If you have elderly parents you likely know what it means to downsize. I think of it like the college stage with my kids where they moved every year or so, only each time my parents move they get rid of more and more family heirlooms. And each time it gets harder to part with the things that remind us of who we are as a family. It feels a bit like taking my heart apart, one piece at a time. Oh, I know it is only material things, and that they are simply that…things. But somehow, we attach sentiment to them and to see them removed from their proper places stings quite a bit.

Dad is moving again. Since Mom moved to memory care he just doesn’t need the space they did when she was with him. He is getting an apartment closer to the main living areas and on the first floor, so when he walks Oreo he simply steps out of his porch instead of taking her four floors down. It will be a much better place, but in the process, we are going through Mom’s things. Another of dementia’s awkward circumstances…distributing her things before she is gone.

With every move, items have found their way into our homes. Furniture, rugs, dishes, all of it distributed among the family members. With each move the items get more personal. This time around we got to her clothes first. Garments that make us think of her. Things she wore to family gatherings. Jewelry she took care to polish. Too many items to distribute to a younger generation with different styles. Yet, to let them go is to let her go. To pass them along means she will no longer need them. With that fact comes a finality, but we are not there yet. Such mixed emotions. Indescribable really.

Then we came to her books. Her treasure. Shelves and shelves of them. Marked and highlighted. Notes in the margins. Sticky notes the colors of the rainbow on every page. The things that matter to her. Her essence. Her wisdom. All right there on the shelves to be boxed up and shared. Journals with her words written. Words passed along now. Probably that she never imagined would be read while she was still alive, giving us insight into her thoughts.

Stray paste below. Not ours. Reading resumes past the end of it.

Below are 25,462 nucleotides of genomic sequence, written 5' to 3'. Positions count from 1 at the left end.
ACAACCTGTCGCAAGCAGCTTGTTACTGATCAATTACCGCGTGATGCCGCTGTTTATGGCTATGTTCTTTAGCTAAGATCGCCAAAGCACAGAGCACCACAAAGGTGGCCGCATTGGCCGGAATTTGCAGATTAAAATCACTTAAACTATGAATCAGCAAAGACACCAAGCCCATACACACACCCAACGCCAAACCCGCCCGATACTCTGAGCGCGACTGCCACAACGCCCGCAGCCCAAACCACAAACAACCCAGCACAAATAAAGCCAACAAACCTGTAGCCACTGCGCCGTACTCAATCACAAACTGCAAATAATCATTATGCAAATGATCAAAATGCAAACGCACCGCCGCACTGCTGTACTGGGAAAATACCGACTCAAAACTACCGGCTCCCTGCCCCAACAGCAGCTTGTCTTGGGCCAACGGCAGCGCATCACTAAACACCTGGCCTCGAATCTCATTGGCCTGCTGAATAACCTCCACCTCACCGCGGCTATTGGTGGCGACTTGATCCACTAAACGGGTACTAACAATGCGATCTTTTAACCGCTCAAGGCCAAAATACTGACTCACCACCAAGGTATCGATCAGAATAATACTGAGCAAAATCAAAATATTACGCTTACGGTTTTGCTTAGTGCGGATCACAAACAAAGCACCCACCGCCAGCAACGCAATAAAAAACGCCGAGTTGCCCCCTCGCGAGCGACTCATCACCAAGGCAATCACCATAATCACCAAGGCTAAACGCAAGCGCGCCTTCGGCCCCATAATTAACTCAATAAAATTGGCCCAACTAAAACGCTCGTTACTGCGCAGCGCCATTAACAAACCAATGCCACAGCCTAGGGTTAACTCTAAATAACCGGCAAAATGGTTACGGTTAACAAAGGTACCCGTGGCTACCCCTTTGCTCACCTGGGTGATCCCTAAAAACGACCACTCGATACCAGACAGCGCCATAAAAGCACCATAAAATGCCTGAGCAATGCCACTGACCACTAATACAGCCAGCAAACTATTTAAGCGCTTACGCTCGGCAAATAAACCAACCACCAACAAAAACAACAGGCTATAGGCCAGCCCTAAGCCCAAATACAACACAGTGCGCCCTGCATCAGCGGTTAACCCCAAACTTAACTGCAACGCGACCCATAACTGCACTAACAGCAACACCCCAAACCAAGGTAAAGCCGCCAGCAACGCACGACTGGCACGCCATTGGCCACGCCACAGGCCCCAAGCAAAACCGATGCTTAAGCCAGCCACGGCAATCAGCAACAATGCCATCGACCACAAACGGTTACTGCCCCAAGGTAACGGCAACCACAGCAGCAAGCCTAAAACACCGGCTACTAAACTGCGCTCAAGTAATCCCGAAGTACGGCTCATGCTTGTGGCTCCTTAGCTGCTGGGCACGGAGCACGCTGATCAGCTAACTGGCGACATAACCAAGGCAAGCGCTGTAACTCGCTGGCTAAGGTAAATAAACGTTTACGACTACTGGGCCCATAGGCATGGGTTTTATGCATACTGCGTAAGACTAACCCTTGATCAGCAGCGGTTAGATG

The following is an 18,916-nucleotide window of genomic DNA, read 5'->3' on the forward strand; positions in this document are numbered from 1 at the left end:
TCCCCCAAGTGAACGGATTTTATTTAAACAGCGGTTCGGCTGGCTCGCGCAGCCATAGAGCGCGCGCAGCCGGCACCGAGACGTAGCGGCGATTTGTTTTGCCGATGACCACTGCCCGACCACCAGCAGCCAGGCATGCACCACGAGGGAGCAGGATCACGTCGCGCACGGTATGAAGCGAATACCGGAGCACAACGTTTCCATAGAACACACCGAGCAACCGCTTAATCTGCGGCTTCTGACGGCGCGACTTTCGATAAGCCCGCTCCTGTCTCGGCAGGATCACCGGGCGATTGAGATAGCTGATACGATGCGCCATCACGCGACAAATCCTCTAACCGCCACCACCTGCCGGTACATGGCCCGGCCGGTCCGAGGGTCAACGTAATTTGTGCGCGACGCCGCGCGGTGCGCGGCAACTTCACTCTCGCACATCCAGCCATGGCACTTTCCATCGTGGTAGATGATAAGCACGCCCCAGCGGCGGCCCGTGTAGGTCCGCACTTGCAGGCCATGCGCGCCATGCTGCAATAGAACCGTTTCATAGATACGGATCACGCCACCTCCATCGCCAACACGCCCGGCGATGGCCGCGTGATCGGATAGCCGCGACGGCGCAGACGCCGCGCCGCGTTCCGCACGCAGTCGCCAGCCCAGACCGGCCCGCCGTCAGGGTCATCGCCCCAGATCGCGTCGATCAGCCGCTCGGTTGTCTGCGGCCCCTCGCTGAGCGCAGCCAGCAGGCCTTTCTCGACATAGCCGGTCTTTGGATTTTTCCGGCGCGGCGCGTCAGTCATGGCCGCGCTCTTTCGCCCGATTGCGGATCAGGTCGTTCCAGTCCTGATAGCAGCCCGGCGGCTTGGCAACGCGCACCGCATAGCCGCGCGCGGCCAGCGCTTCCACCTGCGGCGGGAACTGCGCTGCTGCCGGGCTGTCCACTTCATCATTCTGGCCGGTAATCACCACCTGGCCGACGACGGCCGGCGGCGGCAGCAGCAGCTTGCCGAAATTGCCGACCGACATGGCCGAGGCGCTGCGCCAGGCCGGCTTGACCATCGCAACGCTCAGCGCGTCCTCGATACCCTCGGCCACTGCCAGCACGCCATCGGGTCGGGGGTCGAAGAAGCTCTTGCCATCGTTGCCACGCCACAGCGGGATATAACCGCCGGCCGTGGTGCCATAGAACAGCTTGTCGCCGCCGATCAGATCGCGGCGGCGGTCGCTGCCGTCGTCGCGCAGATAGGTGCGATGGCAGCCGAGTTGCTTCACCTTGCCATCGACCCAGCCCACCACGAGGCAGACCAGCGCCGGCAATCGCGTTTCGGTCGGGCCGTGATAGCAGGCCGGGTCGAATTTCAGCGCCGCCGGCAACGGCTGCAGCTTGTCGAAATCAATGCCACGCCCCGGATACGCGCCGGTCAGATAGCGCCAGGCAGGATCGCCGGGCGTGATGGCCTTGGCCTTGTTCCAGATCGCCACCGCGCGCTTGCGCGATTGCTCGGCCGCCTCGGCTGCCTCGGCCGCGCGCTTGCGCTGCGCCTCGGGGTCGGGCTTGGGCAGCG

A book Melinda and I have recently been reading about creativity was there…sitting on her shelf waiting for us to find it. So, when we are finished writing in ours we can see what she wrote in hers, years ago. We had no idea she had this book when we bought ours. It was a God moment. He comforts us as we walk this hard road. He puts secrets in our path to find which shore us up emotionally. They show us we are doing the right things.

Sorting through the books brought tears. Looking at each one aroused curiosity as to what was between the pages. Each of us ended up with at least two boxes of books and the grandkids each claimed a couple as well. There were still enough to donate to a church that was starting a library! Did I mention Mom has a lot of books?

And Dad has been such a trooper. He knows these moves are necessary. He knows going through her things is easier now than it will be later. Yet, it is ripping his heart out. It is not hard to see the pain etched on his face as we sort. The reality of what we are doing has hit us all right in the heart. It stirs deep emotions. The grief we live with on a daily basis comes flooding to the surface. His desire for every part of the family to have a piece of her is huge. We all want her as part of our lives, in our homes, and around our tables. Dad most of all.

Today, on Father’s Day, he chooses to put the spotlight on her by sharing pieces of her with the rest of us. She is his other half. They are so entwined together that she is as much a part of this process as he is, even if she is unaware. To see my strong Dad trying to hold himself steady in the middle of such huge sorrow is an encouragement. To see him allow his feelings to flow out, even though it is hard, is an inspiration. Vulnerability isn’t something his generation has valued, yet, for me to see it expressed is a gift. I know I am not alone in my feelings. We are all in it together and we can all uplift one another as we process. This is not a typical Father’s Day post, but my Dad is still showing us what a Father does, by guiding us through this road we are on. For that, I am grateful. Happy Father’s Day, Dad.

4 thoughts on “Downsizing…Again

  1. Of all the tears there are to shed none are so sad as those of the heart. Thanks for this beautiful word, Michelle. Send our love to your dad.

    Sent from my iPhone


  2. As usual, beautiful insight in the realm of hardship and loss.
    So good that your dad and Oreo will have more convenient access to the outdoors.
    You are such a dear daughter, mother, wife, and friend.

  3. Grand Father Davis ‘s bible, writing in the margin: “God bless my sons (naming each of them) and make them good boys.” ——- A Rock from my immigrant great-great grandfather’s general store; that rock now in our backyard. — Copper bank made for me by my Daddy —— My grandfather Gettys bible, favorite pages bearing his tobacco-stained fingerprints —-My husband’s good humor and faithful support. —- These are REAL MEN. — HAPPY FATHER’S DAY to ALL GOOD MEN. – luv, mary

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